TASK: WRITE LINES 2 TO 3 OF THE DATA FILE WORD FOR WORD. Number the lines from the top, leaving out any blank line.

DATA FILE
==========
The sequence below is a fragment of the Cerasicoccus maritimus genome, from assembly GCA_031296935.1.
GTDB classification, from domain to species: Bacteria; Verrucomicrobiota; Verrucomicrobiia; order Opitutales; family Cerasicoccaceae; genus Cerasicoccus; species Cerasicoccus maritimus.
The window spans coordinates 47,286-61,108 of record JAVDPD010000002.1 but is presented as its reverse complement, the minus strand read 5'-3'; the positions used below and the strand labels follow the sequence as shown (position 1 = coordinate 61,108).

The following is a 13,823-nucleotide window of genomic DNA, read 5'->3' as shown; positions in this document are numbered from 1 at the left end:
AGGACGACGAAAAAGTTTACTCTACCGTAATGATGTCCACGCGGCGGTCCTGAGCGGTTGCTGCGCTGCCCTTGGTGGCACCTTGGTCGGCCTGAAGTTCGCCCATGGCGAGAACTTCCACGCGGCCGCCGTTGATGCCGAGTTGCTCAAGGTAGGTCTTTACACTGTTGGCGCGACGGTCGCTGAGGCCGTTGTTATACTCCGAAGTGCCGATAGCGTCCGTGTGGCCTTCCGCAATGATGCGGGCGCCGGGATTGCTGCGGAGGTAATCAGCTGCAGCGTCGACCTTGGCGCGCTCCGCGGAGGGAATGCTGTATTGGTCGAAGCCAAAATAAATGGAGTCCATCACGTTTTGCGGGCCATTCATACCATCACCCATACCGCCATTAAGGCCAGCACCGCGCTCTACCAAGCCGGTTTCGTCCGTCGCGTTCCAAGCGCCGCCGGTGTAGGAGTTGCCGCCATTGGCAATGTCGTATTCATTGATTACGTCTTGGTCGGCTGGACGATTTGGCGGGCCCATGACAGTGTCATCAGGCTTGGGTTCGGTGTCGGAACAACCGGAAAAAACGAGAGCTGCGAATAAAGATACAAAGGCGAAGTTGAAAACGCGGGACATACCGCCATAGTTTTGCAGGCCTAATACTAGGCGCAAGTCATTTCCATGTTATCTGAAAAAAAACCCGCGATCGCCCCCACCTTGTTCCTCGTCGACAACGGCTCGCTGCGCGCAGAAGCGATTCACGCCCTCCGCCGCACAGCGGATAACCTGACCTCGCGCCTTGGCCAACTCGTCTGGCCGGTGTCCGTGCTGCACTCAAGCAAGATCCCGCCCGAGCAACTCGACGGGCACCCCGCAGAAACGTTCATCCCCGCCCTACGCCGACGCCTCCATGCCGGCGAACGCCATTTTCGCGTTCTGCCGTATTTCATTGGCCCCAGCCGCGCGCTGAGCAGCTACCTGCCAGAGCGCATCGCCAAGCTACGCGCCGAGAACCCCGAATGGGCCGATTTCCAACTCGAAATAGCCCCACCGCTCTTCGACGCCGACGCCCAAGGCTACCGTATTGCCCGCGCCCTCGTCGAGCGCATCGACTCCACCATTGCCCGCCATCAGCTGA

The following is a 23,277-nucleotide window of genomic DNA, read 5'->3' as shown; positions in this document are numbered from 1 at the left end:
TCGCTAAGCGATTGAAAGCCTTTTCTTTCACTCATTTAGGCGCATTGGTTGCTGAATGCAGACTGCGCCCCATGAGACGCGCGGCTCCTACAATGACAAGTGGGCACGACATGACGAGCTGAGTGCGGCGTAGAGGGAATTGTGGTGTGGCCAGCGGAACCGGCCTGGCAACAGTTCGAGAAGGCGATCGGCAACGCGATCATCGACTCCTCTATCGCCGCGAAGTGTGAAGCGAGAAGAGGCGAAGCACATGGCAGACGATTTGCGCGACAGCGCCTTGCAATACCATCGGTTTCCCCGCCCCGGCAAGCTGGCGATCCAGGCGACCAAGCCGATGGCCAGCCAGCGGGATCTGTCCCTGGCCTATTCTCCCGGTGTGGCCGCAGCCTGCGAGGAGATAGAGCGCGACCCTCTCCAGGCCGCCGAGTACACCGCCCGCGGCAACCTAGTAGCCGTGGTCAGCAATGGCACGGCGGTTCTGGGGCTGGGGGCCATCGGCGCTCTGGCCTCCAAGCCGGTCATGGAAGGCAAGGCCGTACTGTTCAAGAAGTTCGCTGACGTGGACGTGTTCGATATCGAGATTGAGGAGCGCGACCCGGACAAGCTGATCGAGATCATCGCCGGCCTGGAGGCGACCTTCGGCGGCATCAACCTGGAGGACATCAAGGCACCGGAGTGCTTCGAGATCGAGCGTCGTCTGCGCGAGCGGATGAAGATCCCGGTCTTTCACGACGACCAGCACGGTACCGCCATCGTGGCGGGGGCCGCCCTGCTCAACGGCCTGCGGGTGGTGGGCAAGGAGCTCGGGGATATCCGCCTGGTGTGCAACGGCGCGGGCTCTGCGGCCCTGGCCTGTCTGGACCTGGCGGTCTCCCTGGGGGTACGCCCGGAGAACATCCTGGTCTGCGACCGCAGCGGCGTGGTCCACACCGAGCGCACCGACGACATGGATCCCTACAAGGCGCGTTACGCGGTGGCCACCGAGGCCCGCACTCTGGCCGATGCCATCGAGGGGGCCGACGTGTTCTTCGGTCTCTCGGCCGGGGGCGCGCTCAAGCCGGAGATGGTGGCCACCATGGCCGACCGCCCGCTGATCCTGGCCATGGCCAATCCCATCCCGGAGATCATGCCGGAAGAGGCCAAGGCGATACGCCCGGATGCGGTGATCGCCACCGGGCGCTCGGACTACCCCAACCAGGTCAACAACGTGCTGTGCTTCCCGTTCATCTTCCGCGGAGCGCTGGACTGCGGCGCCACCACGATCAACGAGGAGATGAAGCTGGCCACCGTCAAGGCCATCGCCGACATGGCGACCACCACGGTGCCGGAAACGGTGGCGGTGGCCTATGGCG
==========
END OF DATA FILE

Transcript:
GTDB classification, from domain to species: Bacteria; Verrucomicrobiota; Verrucomicrobiia; order Opitutales; family Cerasicoccaceae; genus Cerasicoccus; species Cerasicoccus maritimus.
The window spans coordinates 47,286-61,108 of record JAVDPD010000002.1 but is presented as its reverse complement, the minus strand read 5'-3'; the positions used below and the strand labels follow the sequence as shown (position 1 = coordinate 61,108).